The year 2017 has seen countless attacks on sensitive data, a huge buzz around GDPR, as well as new threats. Let’s look back at what the year brought us in security and get a glimpse at what 2018 has in store for us.
2017: Serious data leaks, GDPR and new threats
We’ve witnessed several high-profile ransomware attacks where companies like Yahoo, Equifax or Uber lost their sensitive data. And even though these are all large household names, almost half of all data breaches happened to smaller companies. It’s becoming increasingly important to protect data even in your company has single or double-digit employee count. Cyber attacks can actually cause more damage to you than to the largest firms. A security issue or loss of reputation is simply more difficult to handle in a small company and it’s hard to rebound from that.
GDPR? Companies have neglected preparations
GDPR as the strictest data protection regulation ever resonates mainly in the European Union. However, companies seem to underestimate the preparations. Our November poll among 80 Czech companies has shown that 79% of them are still not prepared for GDPR. The thing is, unless the companies have started with the preparations several months ago, they’re very unlikely to make it without skilled consultants. The regulation comes into action on May 25, 2018. The requirements are strict and the fines for non-compliance are high.
Number of attacks, damages and expenses in data protection are rising
According to a study conducted in 2017 by Ponemon Institute LLC and Accenture, the average annual expenses in data security are 11.7 million USD. Cyber security expenses have increased by 22.7%, while the average number of data leaks is growing by approx. 27% every year. In the United States alone, there were 1579 reported data leaks. The real number is probably much higher.
Overall damages caused by cyber attacks per country in 2016 and 2017. Source: Ponemon Institute LLC and Accenture
The numbers are grim, but cyber security companies are quick to fight back. The products are getting better to resist increasingly complex attacks.
Cyber attackers have started targeting mobile devices instead of computers and laptops. They target employees‘ unawareness as a vector of attack bypassing even the most complex security software. New attacks target completely unprepared IoT (Internet of Things) devices such as smart appliances, smart homes, etc. It’s positive that even small companies have started to realize the threat to their data and their company itself, if the data got in the hands of their competitors. This is demonstrated by increasing amounts the firms are willing to spend on cyber security. They are starting to prefer preventing fires to putting them out, and this is great.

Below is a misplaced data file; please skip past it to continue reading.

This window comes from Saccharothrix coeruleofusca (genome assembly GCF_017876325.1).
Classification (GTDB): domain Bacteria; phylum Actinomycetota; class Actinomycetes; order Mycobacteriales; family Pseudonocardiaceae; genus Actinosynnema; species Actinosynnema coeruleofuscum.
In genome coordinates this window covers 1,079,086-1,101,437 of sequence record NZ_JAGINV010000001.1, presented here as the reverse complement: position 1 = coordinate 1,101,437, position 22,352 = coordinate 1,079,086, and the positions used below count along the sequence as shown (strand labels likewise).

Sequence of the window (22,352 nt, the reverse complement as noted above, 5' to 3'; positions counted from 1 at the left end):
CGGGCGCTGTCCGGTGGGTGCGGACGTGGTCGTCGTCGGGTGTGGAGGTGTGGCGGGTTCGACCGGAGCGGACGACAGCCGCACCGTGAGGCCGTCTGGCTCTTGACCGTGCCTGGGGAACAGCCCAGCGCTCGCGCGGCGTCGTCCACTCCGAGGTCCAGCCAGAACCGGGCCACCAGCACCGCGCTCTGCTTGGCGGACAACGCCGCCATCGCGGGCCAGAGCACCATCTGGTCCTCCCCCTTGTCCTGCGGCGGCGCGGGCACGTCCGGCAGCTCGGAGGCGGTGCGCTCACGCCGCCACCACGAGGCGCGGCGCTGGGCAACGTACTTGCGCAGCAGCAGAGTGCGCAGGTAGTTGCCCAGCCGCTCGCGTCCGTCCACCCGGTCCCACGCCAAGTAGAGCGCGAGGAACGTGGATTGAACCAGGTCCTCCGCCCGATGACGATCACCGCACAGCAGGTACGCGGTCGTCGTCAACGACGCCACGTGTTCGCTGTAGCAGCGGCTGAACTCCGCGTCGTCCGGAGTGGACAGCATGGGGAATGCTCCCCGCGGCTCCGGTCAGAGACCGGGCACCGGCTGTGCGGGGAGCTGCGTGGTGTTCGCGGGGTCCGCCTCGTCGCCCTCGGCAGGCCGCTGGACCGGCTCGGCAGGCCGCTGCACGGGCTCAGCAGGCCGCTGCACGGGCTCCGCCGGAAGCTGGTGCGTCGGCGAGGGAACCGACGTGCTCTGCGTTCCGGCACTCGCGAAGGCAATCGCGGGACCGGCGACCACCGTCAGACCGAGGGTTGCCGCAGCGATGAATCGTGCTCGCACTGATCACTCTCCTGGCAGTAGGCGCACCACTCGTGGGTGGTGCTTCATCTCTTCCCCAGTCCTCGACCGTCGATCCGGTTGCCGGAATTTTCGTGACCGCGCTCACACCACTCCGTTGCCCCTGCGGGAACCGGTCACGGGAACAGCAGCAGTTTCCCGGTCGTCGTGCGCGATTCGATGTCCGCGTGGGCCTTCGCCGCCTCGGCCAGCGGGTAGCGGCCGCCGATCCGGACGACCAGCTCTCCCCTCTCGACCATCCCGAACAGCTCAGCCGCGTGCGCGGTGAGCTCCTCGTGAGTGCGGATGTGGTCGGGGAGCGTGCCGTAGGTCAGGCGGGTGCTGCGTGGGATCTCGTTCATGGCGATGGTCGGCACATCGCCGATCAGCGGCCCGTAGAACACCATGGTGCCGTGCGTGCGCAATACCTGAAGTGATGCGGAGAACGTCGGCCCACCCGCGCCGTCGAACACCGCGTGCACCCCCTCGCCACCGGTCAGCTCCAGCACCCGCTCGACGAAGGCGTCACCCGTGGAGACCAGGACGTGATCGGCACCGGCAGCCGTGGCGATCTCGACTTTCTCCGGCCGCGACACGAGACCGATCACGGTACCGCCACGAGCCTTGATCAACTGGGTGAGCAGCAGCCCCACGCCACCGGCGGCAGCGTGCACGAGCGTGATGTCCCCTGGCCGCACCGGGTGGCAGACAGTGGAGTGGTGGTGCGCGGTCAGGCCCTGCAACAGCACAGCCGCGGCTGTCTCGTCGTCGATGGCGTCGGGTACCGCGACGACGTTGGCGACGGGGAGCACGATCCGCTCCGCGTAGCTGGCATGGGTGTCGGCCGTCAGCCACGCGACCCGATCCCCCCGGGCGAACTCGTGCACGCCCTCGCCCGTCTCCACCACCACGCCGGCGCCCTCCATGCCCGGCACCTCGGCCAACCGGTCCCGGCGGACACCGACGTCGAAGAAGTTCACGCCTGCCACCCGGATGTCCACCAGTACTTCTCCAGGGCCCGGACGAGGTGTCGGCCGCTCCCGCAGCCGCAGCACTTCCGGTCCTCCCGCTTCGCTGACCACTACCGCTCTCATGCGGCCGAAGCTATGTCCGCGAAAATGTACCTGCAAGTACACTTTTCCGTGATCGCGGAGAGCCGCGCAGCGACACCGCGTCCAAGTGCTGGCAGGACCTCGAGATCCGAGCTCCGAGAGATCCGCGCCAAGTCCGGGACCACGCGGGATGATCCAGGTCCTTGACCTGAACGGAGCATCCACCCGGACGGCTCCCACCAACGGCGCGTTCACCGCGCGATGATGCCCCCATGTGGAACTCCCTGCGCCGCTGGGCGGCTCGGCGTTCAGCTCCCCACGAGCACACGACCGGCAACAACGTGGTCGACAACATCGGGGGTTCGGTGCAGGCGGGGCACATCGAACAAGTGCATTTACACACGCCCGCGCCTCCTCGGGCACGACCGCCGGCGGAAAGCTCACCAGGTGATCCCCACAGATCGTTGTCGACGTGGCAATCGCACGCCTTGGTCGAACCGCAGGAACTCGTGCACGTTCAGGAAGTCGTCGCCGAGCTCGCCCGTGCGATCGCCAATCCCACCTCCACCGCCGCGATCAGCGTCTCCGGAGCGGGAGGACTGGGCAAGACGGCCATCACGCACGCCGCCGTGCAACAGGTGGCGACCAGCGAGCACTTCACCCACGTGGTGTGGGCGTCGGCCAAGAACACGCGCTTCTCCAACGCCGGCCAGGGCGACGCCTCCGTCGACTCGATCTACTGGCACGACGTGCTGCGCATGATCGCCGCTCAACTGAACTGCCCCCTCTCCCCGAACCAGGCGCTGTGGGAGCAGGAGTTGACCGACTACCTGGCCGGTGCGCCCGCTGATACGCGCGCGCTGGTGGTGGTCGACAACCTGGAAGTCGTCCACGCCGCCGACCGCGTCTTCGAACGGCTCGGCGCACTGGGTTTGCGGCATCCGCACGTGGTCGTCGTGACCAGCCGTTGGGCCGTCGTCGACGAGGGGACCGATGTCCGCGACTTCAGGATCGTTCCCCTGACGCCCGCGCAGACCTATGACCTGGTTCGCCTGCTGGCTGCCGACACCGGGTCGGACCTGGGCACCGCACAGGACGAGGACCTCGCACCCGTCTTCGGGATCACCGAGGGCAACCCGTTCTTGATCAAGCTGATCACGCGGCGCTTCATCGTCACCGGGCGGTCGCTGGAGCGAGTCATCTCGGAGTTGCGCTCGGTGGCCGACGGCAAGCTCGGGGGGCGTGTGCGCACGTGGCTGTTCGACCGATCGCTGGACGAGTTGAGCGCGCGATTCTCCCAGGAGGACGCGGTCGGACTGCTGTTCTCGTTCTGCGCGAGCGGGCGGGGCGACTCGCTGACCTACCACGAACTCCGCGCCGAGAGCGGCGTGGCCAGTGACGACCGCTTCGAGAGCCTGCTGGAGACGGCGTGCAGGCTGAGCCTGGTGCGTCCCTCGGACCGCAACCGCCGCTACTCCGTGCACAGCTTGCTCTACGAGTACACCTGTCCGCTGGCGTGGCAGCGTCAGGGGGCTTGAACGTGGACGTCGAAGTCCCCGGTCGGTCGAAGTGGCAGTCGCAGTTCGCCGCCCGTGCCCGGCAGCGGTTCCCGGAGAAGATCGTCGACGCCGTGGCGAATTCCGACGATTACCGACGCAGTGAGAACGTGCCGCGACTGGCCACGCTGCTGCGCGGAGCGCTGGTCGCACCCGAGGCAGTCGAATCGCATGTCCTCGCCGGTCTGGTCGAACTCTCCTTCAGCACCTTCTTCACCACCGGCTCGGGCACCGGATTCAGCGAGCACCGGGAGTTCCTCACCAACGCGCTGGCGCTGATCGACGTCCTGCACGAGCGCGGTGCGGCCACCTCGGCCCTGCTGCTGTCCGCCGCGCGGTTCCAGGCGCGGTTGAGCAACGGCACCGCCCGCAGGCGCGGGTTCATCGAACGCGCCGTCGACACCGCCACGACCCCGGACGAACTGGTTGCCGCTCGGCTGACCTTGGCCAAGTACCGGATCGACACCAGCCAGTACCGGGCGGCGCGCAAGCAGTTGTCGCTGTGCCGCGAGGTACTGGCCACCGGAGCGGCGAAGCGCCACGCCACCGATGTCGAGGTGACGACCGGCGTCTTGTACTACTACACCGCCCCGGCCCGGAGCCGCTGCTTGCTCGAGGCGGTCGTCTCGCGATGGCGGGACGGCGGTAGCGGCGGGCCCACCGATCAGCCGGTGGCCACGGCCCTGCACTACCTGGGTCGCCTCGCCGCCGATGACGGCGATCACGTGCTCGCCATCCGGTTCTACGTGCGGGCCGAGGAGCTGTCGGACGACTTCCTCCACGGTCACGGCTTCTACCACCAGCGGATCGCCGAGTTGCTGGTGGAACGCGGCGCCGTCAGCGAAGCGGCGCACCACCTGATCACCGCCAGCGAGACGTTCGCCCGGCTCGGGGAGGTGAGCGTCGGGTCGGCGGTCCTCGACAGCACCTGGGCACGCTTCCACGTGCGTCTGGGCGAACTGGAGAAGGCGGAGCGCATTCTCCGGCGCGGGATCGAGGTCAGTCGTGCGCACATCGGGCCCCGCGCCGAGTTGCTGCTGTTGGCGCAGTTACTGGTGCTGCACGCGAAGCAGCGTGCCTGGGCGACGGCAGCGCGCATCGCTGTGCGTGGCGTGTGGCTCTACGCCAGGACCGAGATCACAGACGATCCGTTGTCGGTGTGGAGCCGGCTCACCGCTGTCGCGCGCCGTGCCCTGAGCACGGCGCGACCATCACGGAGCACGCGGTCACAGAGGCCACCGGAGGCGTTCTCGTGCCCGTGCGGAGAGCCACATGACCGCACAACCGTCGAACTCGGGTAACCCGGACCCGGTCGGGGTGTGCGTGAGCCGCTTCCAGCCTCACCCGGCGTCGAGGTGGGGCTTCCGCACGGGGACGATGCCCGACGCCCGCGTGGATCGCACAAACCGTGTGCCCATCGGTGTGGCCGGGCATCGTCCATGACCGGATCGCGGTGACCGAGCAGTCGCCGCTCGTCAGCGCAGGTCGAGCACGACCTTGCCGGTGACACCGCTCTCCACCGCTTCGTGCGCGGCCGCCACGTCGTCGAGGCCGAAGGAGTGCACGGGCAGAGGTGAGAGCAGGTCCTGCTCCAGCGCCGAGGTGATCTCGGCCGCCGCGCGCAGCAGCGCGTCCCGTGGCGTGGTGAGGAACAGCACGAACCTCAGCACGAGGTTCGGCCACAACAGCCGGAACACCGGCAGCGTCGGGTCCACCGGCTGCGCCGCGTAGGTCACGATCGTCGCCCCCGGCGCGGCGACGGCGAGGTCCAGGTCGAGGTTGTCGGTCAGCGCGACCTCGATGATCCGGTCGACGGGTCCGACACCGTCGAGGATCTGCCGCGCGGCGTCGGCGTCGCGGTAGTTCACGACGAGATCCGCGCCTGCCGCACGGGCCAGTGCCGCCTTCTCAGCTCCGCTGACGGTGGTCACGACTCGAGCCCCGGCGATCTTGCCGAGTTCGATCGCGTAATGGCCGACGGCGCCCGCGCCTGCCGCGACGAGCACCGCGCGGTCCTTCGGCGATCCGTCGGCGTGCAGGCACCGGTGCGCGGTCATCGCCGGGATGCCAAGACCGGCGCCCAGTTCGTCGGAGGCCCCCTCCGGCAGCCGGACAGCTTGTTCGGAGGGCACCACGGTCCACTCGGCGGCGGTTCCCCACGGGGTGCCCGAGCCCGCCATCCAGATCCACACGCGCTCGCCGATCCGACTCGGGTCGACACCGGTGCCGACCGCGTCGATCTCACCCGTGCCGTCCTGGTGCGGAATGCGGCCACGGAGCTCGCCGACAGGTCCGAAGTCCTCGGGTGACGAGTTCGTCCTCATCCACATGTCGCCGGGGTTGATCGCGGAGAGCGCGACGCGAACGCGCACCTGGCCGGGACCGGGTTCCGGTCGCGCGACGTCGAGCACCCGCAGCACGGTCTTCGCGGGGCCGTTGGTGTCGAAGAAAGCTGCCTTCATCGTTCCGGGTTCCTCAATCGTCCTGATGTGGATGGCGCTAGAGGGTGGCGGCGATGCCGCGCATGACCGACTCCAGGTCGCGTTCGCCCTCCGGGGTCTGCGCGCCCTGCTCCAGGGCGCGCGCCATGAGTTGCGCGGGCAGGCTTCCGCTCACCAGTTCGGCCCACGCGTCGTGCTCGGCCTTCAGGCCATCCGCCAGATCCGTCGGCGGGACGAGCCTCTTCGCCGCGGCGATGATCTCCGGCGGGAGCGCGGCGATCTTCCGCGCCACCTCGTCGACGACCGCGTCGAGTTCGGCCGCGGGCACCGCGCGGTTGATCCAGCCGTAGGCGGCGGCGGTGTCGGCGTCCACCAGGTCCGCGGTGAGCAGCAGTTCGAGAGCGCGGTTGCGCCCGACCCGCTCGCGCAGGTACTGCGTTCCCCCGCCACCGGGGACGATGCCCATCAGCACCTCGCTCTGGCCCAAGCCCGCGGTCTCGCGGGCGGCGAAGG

2018: Growing expenses, more serious attacks and employee crisis
Number of cyber attacks grows with every year, whether it is data leaks, ransomware attacks, migration of desktop malware to mobile devices, or IoT attacks. This forces companies to invest more into data protection. They realize that vast majority of their data and documents are stored only in digital form. This further increases the impact of cyber attacks on the lives of people and companies who’s information can be stolen and misused.
New legislation shapes the market with data protection products
The need to protect from cyber attacks is doubtlessly driven also by the attention this topic gets by legislators. Whether it’s the new Amendment Privacy Act in Australia, GDPR, or The Network Information Security Directive. Osterman Research says that companies will invest the most in DLP software in preparations for the GDPR which is coming into effect on May 25, 2018.
Data Protection Technologies That Organizations Will Spend More On During the Next 12-18 Months to Specifically address the GDPR. Source: Osterman Research, Inc.
Protection against attacks has to be automatic
The increasing number of attacks makes it clear that any security measure has to be fulfilled automatically, and that data has to be automatically protected. This principle is obeyed also by Safetica DLP, which initially monitors internal company processes, and then enforces security policies that not only stop data leaks, but more importantly prevent them.
The weakest link in cyber security is always the human
Kevin Mitnick, the world-renown hacker and a cyber security expert in KnowBe4 has said: “You could spend a fortune purchasing technology and services, and your network infrastructure could still remain vulnerable to old-fashioned manipulation.” This is why we at Safetica always look at how employees work with important data and thus help them to be safer.
The biggest topic in 2018 will be employee education to teach them to be safe when working with any type of sensitive data. That’s why we will continue with employee trainings for our customers, and not only them.
Manufacturing firms will get on cyber criminals watch lists
While cyber attacks of 2017 were aimed primarily at healthcare, Cybersecurity Ventures predict that the focus will move to manufacturing firms. And not just the large ones, but those smaller ones who typically don’t spend enough time and money on cyber security. Despite this, Cybersecurity Ventures forecasts that small companies will look at ways to prevent the attacks with preventative measures, including DLP software.
We don’t doubt that a hard but successful year is ahead of us. Be there with us! Follow us on Facebook or LinkedIn, and follow this blog.
Cost of Cyber Crime Study 2017, Ponemon Institute LLC, Accenture
Cybersecurity Market Report 2017, Cybersecurity Ventures
Cybercrime Report 2017, Cybersecurity Ventures
GDPR Compliance and Its Impact on Security and Data Protection Programs by the Osterman Research Center
Equifax data breach
Yahoo data breach
Uber data breach
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